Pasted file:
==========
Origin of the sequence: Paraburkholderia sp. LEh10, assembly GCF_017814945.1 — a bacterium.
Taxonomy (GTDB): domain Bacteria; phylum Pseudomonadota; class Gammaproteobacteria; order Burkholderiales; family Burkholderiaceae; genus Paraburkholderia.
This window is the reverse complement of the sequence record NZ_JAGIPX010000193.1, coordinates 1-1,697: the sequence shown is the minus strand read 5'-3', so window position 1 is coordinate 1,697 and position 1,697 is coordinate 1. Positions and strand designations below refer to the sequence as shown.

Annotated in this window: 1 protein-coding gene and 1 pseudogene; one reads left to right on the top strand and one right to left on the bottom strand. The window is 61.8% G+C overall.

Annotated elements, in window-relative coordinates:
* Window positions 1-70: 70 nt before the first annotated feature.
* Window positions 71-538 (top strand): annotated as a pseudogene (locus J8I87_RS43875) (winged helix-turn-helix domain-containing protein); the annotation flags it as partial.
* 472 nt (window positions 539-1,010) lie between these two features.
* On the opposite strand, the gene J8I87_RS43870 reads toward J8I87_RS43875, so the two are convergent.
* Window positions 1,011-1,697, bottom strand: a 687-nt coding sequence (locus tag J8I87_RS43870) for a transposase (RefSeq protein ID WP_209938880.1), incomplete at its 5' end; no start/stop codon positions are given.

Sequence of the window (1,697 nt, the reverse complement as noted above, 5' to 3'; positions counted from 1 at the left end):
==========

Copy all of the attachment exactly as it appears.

Origin of the sequence: Paraburkholderia sp. LEh10, assembly GCF_017814945.1 — a bacterium.
Taxonomy (GTDB): domain Bacteria; phylum Pseudomonadota; class Gammaproteobacteria; order Burkholderiales; family Burkholderiaceae; genus Paraburkholderia.
This window is the reverse complement of the sequence record NZ_JAGIPX010000193.1, coordinates 1-1,697: the sequence shown is the minus strand read 5'-3', so window position 1 is coordinate 1,697 and position 1,697 is coordinate 1. Positions and strand designations below refer to the sequence as shown.

Annotated in this window: 1 protein-coding gene and 1 pseudogene; one reads left to right on the top strand and one right to left on the bottom strand. The window is 61.8% G+C overall.

Annotated elements, in window-relative coordinates:
* Window positions 1-70: 70 nt before the first annotated feature.
* Window positions 71-538 (top strand): annotated as a pseudogene (locus J8I87_RS43875) (winged helix-turn-helix domain-containing protein); the annotation flags it as partial.
* 472 nt (window positions 539-1,010) lie between these two features.
* On the opposite strand, the gene J8I87_RS43870 reads toward J8I87_RS43875, so the two are convergent.
* Window positions 1,011-1,697, bottom strand: a 687-nt coding sequence (locus tag J8I87_RS43870) for a transposase (RefSeq protein ID WP_209938880.1), incomplete at its 5' end; no start/stop codon positions are given.

Sequence of the window (1,697 nt, the reverse complement as noted above, 5' to 3'; positions counted from 1 at the left end):